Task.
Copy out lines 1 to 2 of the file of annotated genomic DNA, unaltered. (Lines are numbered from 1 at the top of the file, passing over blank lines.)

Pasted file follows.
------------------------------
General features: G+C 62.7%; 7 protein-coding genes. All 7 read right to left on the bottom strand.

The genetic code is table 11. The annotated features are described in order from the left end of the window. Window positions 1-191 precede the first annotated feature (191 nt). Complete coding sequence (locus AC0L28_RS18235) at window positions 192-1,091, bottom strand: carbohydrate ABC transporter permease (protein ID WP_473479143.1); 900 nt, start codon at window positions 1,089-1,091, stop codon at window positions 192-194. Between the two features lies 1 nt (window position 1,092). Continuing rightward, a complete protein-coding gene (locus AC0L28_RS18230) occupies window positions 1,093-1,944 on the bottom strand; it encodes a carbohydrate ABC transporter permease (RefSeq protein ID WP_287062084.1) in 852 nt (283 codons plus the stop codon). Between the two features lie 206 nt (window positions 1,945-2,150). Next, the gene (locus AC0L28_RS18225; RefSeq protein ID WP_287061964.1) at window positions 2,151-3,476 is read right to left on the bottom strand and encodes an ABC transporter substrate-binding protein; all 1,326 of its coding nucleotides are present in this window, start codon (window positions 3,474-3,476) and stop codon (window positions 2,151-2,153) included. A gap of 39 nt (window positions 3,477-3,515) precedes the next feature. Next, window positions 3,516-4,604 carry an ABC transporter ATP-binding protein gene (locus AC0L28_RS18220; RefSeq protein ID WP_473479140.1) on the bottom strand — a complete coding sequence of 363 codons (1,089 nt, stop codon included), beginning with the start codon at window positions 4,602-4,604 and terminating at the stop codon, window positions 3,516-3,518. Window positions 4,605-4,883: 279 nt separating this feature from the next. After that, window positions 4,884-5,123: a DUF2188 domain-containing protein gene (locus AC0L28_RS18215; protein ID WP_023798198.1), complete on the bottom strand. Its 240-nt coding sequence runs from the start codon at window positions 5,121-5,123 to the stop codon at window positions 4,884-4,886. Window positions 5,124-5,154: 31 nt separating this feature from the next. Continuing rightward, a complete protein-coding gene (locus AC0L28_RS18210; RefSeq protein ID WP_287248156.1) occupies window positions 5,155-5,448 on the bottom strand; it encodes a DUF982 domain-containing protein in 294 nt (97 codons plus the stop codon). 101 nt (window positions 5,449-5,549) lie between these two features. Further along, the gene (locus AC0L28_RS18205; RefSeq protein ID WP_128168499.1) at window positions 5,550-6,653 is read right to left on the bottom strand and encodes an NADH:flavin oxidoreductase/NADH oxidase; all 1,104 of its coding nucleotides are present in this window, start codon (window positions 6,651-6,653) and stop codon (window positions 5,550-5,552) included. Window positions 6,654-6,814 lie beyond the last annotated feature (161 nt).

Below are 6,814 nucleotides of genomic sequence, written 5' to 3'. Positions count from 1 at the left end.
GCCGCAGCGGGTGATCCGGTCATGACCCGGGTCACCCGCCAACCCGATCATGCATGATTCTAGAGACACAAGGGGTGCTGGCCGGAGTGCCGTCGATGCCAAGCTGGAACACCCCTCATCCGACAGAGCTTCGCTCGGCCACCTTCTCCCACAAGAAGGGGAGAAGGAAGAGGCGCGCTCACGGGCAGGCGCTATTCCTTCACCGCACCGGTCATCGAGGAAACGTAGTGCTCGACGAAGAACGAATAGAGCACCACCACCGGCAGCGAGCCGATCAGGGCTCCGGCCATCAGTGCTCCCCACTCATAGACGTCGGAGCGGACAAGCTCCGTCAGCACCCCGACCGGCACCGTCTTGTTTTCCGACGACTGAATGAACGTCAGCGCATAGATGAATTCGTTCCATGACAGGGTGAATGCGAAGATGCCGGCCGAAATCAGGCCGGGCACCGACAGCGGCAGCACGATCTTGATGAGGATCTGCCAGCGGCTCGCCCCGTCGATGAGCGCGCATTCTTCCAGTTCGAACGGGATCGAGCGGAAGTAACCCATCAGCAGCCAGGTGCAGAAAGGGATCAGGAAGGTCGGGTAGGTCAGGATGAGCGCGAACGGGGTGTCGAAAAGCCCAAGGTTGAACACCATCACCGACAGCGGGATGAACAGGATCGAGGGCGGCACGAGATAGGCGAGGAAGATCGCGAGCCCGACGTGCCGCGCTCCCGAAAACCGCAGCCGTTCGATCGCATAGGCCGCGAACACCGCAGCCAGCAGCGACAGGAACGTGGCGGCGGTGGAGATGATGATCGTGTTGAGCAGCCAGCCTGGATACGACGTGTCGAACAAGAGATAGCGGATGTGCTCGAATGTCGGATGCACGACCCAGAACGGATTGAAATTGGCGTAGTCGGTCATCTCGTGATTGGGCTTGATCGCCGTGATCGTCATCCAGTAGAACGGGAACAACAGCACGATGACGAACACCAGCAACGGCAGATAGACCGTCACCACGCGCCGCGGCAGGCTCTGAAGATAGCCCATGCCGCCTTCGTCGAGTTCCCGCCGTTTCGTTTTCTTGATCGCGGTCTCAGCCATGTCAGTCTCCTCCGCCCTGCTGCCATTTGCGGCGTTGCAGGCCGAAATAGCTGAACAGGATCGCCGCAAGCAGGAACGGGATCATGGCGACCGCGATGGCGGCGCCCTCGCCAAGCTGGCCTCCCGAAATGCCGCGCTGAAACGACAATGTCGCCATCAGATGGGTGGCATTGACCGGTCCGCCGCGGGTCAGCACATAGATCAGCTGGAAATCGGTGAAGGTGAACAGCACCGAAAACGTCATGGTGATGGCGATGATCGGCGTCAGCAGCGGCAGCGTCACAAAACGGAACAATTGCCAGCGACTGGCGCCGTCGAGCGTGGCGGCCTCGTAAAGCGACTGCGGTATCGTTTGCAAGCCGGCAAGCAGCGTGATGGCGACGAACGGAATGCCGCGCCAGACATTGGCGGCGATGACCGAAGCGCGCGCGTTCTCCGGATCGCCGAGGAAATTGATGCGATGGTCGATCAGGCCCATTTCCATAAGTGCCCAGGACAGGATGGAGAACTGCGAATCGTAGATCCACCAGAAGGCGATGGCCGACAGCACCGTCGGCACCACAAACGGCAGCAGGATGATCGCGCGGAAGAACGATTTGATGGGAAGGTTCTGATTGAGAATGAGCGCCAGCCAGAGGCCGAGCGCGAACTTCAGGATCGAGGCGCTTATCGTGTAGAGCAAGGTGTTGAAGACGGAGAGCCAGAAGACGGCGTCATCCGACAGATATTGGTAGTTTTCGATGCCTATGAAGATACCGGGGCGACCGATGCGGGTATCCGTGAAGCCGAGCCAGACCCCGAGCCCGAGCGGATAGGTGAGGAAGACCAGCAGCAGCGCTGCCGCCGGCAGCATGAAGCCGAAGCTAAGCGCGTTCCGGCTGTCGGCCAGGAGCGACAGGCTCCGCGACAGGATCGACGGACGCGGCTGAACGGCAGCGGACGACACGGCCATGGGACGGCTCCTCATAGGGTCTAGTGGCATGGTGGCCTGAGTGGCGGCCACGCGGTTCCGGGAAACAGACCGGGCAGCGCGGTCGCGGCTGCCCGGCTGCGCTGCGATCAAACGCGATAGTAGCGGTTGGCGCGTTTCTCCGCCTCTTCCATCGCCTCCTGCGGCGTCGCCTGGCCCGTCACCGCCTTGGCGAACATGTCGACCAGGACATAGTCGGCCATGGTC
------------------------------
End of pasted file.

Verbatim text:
General features: G+C 62.7%; 7 protein-coding genes. All 7 read right to left on the bottom strand.

The genetic code is table 11. The annotated features are described in order from the left end of the window. Window positions 1-191 precede the first annotated feature (191 nt). Complete coding sequence (locus AC0L28_RS18235) at window positions 192-1,091, bottom strand: carbohydrate ABC transporter permease (protein ID WP_473479143.1); 900 nt, start codon at window positions 1,089-1,091, stop codon at window positions 192-194. Between the two features lies 1 nt (window position 1,092). Continuing rightward, a complete protein-coding gene (locus AC0L28_RS18230) occupies window positions 1,093-1,944 on the bottom strand; it encodes a carbohydrate ABC transporter permease (RefSeq protein ID WP_287062084.1) in 852 nt (283 codons plus the stop codon). Between the two features lie 206 nt (window positions 1,945-2,150). Next, the gene (locus AC0L28_RS18225; RefSeq protein ID WP_287061964.1) at window positions 2,151-3,476 is read right to left on the bottom strand and encodes an ABC transporter substrate-binding protein; all 1,326 of its coding nucleotides are present in this window, start codon (window positions 3,474-3,476) and stop codon (window positions 2,151-2,153) included. A gap of 39 nt (window positions 3,477-3,515) precedes the next feature. Next, window positions 3,516-4,604 carry an ABC transporter ATP-binding protein gene (locus AC0L28_RS18220; RefSeq protein ID WP_473479140.1) on the bottom strand — a complete coding sequence of 363 codons (1,089 nt, stop codon included), beginning with the start codon at window positions 4,602-4,604 and terminating at the stop codon, window positions 3,516-3,518. Window positions 4,605-4,883: 279 nt separating this feature from the next. After that, window positions 4,884-5,123: a DUF2188 domain-containing protein gene (locus AC0L28_RS18215; protein ID WP_023798198.1), complete on the bottom strand. Its 240-nt coding sequence runs from the start codon at window positions 5,121-5,123 to the stop codon at window positions 4,884-4,886. Window positions 5,124-5,154: 31 nt separating this feature from the next. Continuing rightward, a complete protein-coding gene (locus AC0L28_RS18210; RefSeq protein ID WP_287248156.1) occupies window positions 5,155-5,448 on the bottom strand; it encodes a DUF982 domain-containing protein in 294 nt (97 codons plus the stop codon). 101 nt (window positions 5,449-5,549) lie between these two features. Further along, the gene (locus AC0L28_RS18205; RefSeq protein ID WP_128168499.1) at window positions 5,550-6,653 is read right to left on the bottom strand and encodes an NADH:flavin oxidoreductase/NADH oxidase; all 1,104 of its coding nucleotides are present in this window, start codon (window positions 6,651-6,653) and stop codon (window positions 5,550-5,552) included. Window positions 6,654-6,814 lie beyond the last annotated feature (161 nt).